It’s a sophisticated way to manage risk while investing in equities, but this strategy may not be available for most investors. Swaps exist almost exclusively in the over-the-counter (OTC) markets and are traded almost exclusively between established institutional investors, who can customize the swaps based on the terms offered by the counterparty of the swap.

In addition to risk management and diversification, investors use equity swaps for diversification and tax benefits, as they allow the investor to avoid some of the risk of loss within their stock holdings without selling their positions. That’s because the counterparty of the swap will face the risk of those losses for the duration of the swap. Investors can enter into swaps for individual stocks, stock indices, or sometimes even for customized baskets of stocks.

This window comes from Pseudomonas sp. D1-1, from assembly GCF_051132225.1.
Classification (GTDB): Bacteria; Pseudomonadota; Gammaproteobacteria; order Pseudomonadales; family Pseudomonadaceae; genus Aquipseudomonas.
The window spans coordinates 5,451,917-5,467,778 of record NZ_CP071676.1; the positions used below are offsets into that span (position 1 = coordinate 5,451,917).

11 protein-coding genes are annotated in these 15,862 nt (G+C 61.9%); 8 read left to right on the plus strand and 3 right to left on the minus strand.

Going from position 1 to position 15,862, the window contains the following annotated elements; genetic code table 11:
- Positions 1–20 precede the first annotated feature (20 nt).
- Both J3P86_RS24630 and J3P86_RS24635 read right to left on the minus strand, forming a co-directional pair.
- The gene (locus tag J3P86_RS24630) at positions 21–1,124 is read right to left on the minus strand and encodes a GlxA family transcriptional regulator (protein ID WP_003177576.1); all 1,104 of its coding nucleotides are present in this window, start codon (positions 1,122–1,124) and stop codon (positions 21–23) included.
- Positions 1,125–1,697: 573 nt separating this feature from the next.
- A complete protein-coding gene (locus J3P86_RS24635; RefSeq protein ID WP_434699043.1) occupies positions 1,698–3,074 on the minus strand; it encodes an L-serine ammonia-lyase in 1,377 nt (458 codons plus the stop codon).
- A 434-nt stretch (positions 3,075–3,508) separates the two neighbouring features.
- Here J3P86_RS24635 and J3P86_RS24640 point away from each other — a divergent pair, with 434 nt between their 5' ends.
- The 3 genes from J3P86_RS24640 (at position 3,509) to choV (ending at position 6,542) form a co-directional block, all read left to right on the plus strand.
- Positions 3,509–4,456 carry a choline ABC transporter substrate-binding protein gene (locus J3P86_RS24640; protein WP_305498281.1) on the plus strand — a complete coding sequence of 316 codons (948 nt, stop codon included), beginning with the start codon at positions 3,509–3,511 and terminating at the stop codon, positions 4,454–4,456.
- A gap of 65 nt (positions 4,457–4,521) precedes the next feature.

4. Equity Basket Derivatives

Equity basket derivatives can help investors either speculate on the price movements or hedge against risks of a group of stocks. These baskets may contain futures, options, or swaps relating to a set of equities that aren’t necessarily in a known index. Unlike equity index futures, these highly customized baskets are traded exclusively in the OTC markets.

The Takeaway

Equity derivatives are trading instruments based on the price movements of underlying asset equity. Options, futures, and swaps are just a few ways that investors can gain access to the markets, or hedge the risks that they’re already taking.

For investors looking to build a portfolio or add to one, a SoFi Invest® account offers different options tailored to your investing personality. The active investing solution allows you to trade stocks and ETFs without paying commissions. And the automated investing solution invests your money for you based on your goals and risk, without charging a SoFi management fee.

Find out how to get started with SoFi Invest.

Photo credit: iStock/nortonrsx